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 Post subject: Re: Haida and Na-Dene
PostPosted: Wed Mar 23, 2016 2:27 am 
Avisaru
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Vlürch wrote:
One thing, though, that I absolutely have to cling to is how "language" in Haida is "kil". I mean, that's some straight-up Ural-Altaic shit right there; Mongolian "хэл", Finnish "kieli", Estonian "keel", Chuvash "чĕлхе", Kazakh "til", Turkish "dil", etc. I know it's probably a coincidence, but I think it's still interesting. If the Haida came from Northeast Asia, it could well be a loanword from the Mongols if they didn't originally have a word for language, but no one would ever even consider that a serious possibility. I don't know if I do either.


I don't personally buy this at all, but there was a guy a while back who wrote a paper arguing that the Miwok languages (and possibly related languages in central California) are not only Uralic, but can specifically be assigned to the Ob-Ugric phylum. I can't seem to find the paper at the moment, but if you Google "Cal-Ugric" you get a lot of related results. If there were Uralic speakers in California, it would stand to reason that you might find some further up the coast toward the Bering Strait.


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 Post subject: Re: Haida and Na-Dene
PostPosted: Wed Mar 23, 2016 3:30 am 
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Vlürch wrote:
One thing, though, that I absolutely have to cling to is how "language" in Haida is "kil". I mean, that's some straight-up Ural-Altaic shit right there; Mongolian "хэл", Finnish "kieli", Estonian "keel", Chuvash "чĕлхе", Kazakh "til", Turkish "dil", etc. I know it's probably a coincidence, but I think it's still interesting. If the Haida came from Northeast Asia, it could well be a loanword from the Mongols if they didn't originally have a word for language, but no one would ever even consider that a serious possibility. I don't know if I do either.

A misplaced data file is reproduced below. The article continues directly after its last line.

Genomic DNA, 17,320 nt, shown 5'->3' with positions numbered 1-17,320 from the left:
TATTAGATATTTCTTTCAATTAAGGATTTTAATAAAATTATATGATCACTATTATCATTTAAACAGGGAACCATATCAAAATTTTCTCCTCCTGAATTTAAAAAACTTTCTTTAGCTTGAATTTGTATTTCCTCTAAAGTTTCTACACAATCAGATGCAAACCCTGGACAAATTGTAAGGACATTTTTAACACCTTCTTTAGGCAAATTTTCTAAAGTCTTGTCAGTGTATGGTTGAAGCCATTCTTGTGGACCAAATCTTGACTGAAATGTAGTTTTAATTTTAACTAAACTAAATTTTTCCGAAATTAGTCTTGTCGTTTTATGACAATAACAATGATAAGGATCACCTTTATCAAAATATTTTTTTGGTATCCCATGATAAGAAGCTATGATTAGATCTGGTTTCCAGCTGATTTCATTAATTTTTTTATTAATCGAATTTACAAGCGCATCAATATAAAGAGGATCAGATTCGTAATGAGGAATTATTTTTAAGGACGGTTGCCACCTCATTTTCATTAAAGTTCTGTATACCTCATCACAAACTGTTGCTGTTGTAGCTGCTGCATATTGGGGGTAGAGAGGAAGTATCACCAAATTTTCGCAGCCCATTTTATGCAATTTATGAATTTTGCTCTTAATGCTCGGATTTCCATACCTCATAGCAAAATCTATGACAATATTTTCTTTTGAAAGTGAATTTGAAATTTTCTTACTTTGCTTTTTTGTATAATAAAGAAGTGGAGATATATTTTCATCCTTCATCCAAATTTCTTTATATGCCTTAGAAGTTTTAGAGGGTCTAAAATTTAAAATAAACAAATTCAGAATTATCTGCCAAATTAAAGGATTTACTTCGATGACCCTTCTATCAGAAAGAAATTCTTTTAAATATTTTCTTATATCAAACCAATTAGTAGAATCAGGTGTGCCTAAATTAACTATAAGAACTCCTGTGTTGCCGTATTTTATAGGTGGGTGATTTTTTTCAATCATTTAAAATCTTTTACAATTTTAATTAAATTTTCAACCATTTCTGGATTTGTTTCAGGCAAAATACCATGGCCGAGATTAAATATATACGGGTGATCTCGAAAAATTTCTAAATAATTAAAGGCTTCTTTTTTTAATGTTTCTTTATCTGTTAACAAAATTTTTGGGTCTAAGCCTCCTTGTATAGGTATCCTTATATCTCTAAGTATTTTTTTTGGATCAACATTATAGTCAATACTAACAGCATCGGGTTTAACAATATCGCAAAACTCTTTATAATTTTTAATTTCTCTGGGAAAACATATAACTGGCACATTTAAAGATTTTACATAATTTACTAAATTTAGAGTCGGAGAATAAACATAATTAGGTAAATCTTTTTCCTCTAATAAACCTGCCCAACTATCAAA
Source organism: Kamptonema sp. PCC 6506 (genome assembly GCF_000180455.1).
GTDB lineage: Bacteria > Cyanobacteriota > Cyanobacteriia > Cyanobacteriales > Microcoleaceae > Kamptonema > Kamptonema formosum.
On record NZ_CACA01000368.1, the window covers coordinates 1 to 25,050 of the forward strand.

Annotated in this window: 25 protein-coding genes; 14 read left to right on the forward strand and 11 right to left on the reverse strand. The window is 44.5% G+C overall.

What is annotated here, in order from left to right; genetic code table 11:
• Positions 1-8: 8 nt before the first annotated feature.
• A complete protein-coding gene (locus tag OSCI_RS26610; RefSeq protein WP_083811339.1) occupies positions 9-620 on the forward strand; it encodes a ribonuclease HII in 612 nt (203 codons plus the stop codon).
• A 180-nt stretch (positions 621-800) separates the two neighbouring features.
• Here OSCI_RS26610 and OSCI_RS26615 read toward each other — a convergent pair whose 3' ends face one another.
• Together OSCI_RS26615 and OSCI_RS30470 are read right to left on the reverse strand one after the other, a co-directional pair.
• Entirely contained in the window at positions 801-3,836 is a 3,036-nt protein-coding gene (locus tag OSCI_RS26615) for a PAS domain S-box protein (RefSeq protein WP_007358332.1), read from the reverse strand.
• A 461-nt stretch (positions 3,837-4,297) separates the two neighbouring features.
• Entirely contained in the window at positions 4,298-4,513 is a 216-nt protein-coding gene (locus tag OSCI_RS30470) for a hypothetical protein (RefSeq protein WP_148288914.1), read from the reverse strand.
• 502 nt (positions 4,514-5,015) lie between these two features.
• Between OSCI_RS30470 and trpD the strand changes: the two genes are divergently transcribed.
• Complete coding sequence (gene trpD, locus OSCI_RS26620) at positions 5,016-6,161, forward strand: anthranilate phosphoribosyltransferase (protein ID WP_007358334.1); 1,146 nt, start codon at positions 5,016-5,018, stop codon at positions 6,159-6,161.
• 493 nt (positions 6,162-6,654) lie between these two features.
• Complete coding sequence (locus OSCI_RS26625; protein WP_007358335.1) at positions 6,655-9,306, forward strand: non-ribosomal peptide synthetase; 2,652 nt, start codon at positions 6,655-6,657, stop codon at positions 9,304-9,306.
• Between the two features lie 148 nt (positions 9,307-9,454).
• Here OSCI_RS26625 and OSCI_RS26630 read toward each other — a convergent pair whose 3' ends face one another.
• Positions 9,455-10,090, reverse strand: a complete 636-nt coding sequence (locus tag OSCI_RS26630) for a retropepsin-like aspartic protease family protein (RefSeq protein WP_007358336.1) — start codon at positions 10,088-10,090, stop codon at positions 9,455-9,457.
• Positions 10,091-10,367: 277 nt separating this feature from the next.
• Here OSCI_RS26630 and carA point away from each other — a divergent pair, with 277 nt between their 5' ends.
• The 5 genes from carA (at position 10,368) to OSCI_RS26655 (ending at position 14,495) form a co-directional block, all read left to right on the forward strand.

Sorry to be a thrower of cold water, but in general when you find one exciting apparent match, it means very little.

Also, look closer at your list... the striking match is with Finnish/Estonian. Which is the western edge of Uralic. Why would the closest match be with the people farthest from Haida territory? Languages far closer are much less promising: Nivkh dif, Manchu gisun, Yukaghir aʒu:, Chukchi йиԓыйиԓ.


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 Post subject: Re: Haida and Na-Dene
PostPosted: Wed Mar 23, 2016 7:32 am 
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zompist wrote:
Vlürch wrote:
One thing, though, that I absolutely have to cling to is how "language" in Haida is "kil". I mean, that's some straight-up Ural-Altaic shit right there; Mongolian "хэл", Finnish "kieli", Estonian "keel", Chuvash "чĕлхе", Kazakh "til", Turkish "dil", etc. I know it's probably a coincidence, but I think it's still interesting. If the Haida came from Northeast Asia, it could well be a loanword from the Mongols if they didn't originally have a word for language, but no one would ever even consider that a serious possibility. I don't know if I do either.


Sorry to be a thrower of cold water, but in general when you find one exciting apparent match, it means very little.

Also, look closer at your list... the striking match is with Finnish/Estonian. Which is the western edge of Uralic. Why would the closest match be with the people farthest from Haida territory? Languages far closer are much less promising: Nivkh dif, Manchu gisun, Yukaghir aʒu:, Chukchi йиԓыйиԓ.


To be fair, Nivkh, Yukaghir and Chukchi aren't considered candidates for Altaic. Yukaghir has been connected to Uralic and Eskimo-Aleut, but Fortescue has dropped Chukchi and Nivkh out of even that.

Your point remains, though. Although, again to be fair, Finnish and Estonian aren't just the westernmost of that lot, they're also the only Uralic ones, and although they happen to be in the west, they came from the east. So the logical thing to do would be to look at the Samoyed cognates.

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 Post subject: Re: Haida and Na-Dene
PostPosted: Wed Mar 23, 2016 12:39 pm 
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Salmoneus wrote:
So the logical thing to do would be to look at the Samoyed cognates.


The word is reconstructible into PU as "tongue". I have Sammallahti's reconstruction (from 1988) handy and he gives *käxli for PU going to *keəj in Proto Samoyedic. Here x stands for the Uralic laryngeal and is seen to have been something like /ɣ/.